American History To Reopen In November
Thursday, April 10, 2008
The National Museum of American History, closed for an extensive renovation since September 2006, will reopen in November, Smithsonian Acting Secretary Cristián Samper announced yesterday.
The opening was originally scheduled for this summer, then pushed back to this fall and finally, yesterday, to November.
"It did slide a few months from the original time," Samper said at a House appropriations hearing on President Bush's proposed 2009 budget for the Smithsonian. "Unfortunately, though this is one of our most recent museums, it is 40 years old. When we started going in there to open the central courtyard, we ran into asbestos and lead paint. That set us back by a few months. But we will open in November and it will be a great addition."
The redesign of the museum's interior includes a new display for the Star-Spangled Banner, a central atrium with a skylight, a grand staircase and 10-foot-high artifact walls. The public/private project cost $85 million.
Even with American History closed, Samper said the Smithsonian attracted 24.2 million visitors in 2007, an increase of 1 million over 2006. The visitor totals for the first three months of this year are up 500,000 over the same period last year.
Smithsonian officials also confirmed yesterday that they are planning a major exhibition on Abraham Lincoln, timed to coincide with nationwide commemorations in February 2009 of the 200th anniversary of his birth.
At the beginning of the hearing, Samper showed the Appropriations subcommittee on interior, environment and related agencies objects from the Smithsonian's collections, saying, "It is important to remember what the Smithsonian is all about."
One artifact was an 1830s iron wedge used in railroad construction. Lincoln had carved his initials in it after a blacksmith declined to do the job. The show at the American History Museum will most likely include the top hat Lincoln was wearing the night of his assassination, the brass inkwell used for the first draft of the Emancipation Proclamation, and a patent for a device for raising boats off sandbars.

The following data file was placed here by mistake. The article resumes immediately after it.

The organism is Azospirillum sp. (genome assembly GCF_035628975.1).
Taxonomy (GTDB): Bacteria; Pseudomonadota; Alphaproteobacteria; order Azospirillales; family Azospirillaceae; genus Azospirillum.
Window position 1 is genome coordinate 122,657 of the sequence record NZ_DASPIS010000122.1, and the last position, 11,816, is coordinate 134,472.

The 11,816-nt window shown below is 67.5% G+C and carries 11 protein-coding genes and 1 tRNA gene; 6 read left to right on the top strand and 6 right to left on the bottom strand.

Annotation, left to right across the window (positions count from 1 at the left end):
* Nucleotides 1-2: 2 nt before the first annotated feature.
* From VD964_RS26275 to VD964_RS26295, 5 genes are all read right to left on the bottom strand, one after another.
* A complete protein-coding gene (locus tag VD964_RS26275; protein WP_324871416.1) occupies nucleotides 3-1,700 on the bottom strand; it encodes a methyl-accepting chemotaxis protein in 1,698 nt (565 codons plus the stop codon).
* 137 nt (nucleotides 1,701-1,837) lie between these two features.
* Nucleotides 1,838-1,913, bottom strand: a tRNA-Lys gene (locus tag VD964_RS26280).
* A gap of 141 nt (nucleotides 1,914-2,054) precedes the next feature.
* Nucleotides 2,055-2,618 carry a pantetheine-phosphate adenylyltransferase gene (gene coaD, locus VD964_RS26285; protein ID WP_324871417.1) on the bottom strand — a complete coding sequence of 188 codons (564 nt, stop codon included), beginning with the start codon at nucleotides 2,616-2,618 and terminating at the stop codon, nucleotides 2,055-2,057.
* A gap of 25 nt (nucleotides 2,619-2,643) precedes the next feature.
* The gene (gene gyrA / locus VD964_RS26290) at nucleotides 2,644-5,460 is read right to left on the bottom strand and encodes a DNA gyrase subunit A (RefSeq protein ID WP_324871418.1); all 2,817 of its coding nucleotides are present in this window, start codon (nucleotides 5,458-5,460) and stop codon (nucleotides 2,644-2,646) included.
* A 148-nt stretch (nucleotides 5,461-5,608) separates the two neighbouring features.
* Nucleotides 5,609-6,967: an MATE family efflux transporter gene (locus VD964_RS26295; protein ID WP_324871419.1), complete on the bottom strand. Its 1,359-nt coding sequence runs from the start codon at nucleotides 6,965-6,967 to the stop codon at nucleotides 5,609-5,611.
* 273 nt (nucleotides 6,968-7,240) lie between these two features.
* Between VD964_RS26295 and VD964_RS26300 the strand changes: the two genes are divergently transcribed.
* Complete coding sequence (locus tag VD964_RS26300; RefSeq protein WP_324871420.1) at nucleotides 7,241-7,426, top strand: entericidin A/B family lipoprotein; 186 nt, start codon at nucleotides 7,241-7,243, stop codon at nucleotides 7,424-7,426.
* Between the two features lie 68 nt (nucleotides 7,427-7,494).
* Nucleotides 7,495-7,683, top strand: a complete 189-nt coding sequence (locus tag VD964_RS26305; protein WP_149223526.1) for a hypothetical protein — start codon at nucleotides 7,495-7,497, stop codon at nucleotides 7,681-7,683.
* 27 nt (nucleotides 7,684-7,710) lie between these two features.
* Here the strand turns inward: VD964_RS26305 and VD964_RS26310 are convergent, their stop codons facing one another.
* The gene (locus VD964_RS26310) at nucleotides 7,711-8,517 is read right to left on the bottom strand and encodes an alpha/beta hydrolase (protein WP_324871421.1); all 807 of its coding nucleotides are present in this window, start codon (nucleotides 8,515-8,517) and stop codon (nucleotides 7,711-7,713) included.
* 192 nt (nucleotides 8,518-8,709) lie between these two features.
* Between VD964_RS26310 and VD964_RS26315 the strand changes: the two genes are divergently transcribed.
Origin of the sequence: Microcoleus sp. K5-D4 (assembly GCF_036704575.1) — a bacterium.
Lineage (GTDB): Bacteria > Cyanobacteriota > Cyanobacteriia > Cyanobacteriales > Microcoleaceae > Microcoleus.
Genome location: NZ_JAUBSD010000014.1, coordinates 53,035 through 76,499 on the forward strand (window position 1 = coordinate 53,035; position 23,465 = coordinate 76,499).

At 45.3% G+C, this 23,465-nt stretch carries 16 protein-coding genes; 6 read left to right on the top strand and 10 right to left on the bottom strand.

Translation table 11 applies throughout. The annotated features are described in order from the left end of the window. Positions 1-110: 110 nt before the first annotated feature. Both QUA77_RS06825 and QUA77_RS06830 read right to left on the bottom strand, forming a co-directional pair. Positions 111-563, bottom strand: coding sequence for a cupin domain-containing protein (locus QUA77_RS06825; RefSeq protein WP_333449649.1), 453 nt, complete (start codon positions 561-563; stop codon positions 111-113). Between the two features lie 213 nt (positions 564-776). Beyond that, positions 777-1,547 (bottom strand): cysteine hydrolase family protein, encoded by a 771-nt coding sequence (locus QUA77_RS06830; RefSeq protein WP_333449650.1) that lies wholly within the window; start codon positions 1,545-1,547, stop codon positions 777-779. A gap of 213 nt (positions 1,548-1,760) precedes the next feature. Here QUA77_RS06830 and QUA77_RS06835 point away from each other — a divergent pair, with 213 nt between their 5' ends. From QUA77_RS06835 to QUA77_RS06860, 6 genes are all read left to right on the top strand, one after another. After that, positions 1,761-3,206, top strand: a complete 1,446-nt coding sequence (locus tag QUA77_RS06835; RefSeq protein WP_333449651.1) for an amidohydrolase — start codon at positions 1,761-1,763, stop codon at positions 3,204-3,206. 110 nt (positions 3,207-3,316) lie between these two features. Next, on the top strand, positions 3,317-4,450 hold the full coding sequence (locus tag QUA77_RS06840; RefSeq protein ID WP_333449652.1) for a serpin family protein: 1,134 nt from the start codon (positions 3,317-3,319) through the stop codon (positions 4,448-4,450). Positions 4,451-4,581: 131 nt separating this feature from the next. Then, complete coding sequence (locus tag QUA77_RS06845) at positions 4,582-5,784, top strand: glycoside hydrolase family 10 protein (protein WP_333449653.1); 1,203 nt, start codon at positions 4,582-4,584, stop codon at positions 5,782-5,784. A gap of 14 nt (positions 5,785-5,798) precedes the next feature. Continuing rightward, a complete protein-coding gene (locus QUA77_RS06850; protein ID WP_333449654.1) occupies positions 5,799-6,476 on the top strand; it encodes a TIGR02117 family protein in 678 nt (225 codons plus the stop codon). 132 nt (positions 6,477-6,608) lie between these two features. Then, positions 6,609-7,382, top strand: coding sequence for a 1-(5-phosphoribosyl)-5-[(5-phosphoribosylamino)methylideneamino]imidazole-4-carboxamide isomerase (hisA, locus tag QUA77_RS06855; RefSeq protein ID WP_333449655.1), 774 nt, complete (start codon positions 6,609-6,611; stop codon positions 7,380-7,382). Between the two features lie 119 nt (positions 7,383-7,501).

Also discussed at yesterday's hearing was the Smithsonian's budget request. Rep. Norm Dicks (D-Wash.), the chairman of the subcommittee, called the president's request of $716 million in fiscal 2009 for all the Smithsonian's needs, an increase of $34 million, "reasonable."
Samper and Dicks agreed that the $69 million budgeted for facility repairs, an area of concern over the last decade, was fair, even though an outside study recently concluded that the Smithsonian needed to spend $96 million a year to catch up on a maintenance and repair backlog estimated at $1.5 billion.
But both men expressed concerns about proposed reductions in programming money.
"The reduction in our public programs . . . puts many programs at risk," Samper said. He mentioned the Natural History Museum's Insect Zoo, run by the education division, traveling exhibitions and guided tours as examples. He said it would be difficult to replace the money in the short term, but added the Smithsonian would look for private funding or work with Congress for loans from other parts of its budget.
"There is no point in having beautiful buildings if it is going to be hollow inside," Samper said.